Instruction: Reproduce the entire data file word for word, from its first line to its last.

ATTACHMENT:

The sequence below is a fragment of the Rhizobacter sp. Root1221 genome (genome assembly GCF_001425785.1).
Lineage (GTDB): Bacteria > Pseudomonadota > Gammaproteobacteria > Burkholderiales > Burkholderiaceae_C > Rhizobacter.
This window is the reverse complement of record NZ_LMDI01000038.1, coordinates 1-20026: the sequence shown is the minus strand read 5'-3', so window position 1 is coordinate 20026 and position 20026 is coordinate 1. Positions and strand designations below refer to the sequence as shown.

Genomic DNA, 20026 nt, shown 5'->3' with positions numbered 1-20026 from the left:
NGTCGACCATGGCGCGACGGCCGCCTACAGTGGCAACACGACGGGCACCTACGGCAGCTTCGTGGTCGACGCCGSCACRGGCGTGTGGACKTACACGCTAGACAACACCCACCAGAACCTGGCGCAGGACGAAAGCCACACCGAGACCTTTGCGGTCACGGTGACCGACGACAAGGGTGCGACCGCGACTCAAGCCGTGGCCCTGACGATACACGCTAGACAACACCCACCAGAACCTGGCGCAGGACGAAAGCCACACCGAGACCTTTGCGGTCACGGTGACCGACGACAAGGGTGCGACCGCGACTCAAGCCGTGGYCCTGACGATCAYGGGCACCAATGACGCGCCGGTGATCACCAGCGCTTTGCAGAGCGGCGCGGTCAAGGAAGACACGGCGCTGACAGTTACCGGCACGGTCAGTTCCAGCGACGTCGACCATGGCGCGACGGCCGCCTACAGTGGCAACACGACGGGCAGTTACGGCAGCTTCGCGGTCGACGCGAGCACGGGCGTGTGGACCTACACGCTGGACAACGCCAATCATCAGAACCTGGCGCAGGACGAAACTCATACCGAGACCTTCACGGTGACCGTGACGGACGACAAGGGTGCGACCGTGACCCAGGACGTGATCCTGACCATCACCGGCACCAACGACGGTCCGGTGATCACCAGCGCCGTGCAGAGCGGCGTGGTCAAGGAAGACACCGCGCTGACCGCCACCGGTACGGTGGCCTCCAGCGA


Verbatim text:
The sequence below is a fragment of the Rhizobacter sp. Root1221 genome (genome assembly GCF_001425785.1).
Lineage (GTDB): Bacteria > Pseudomonadota > Gammaproteobacteria > Burkholderiales > Burkholderiaceae_C > Rhizobacter.
This window is the reverse complement of record NZ_LMDI01000038.1, coordinates 1-20026: the sequence shown is the minus strand read 5'-3', so window position 1 is coordinate 20026 and position 20026 is coordinate 1. Positions and strand designations below refer to the sequence as shown.

Genomic DNA, 20026 nt, shown 5'->3' with positions numbered 1-20026 from the left:
NGTCGACCATGGCGCGACGGCCGCCTACAGTGGCAACACGACGGGCACCTACGGCAGCTTCGTGGTCGACGCCGSCACRGGCGTGTGGACKTACACGCTAGACAACACCCACCAGAACCTGGCGCAGGACGAAAGCCACACCGAGACCTTTGCGGTCACGGTGACCGACGACAAGGGTGCGACCGCGACTCAAGCCGTGGCCCTGACGATACACGCTAGACAACACCCACCAGAACCTGGCGCAGGACGAAAGCCACACCGAGACCTTTGCGGTCACGGTGACCGACGACAAGGGTGCGACCGCGACTCAAGCCGTGGYCCTGACGATCAYGGGCACCAATGACGCGCCGGTGATCACCAGCGCTTTGCAGAGCGGCGCGGTCAAGGAAGACACGGCGCTGACAGTTACCGGCACGGTCAGTTCCAGCGACGTCGACCATGGCGCGACGGCCGCCTACAGTGGCAACACGACGGGCAGTTACGGCAGCTTCGCGGTCGACGCGAGCACGGGCGTGTGGACCTACACGCTGGACAACGCCAATCATCAGAACCTGGCGCAGGACGAAACTCATACCGAGACCTTCACGGTGACCGTGACGGACGACAAGGGTGCGACCGTGACCCAGGACGTGATCCTGACCATCACCGGCACCAACGACGGTCCGGTGATCACCAGCGCCGTGCAGAGCGGCGTGGTCAAGGAAGACACCGCGCTGACCGCCACCGGTACGGTGGCCTCCAGCGA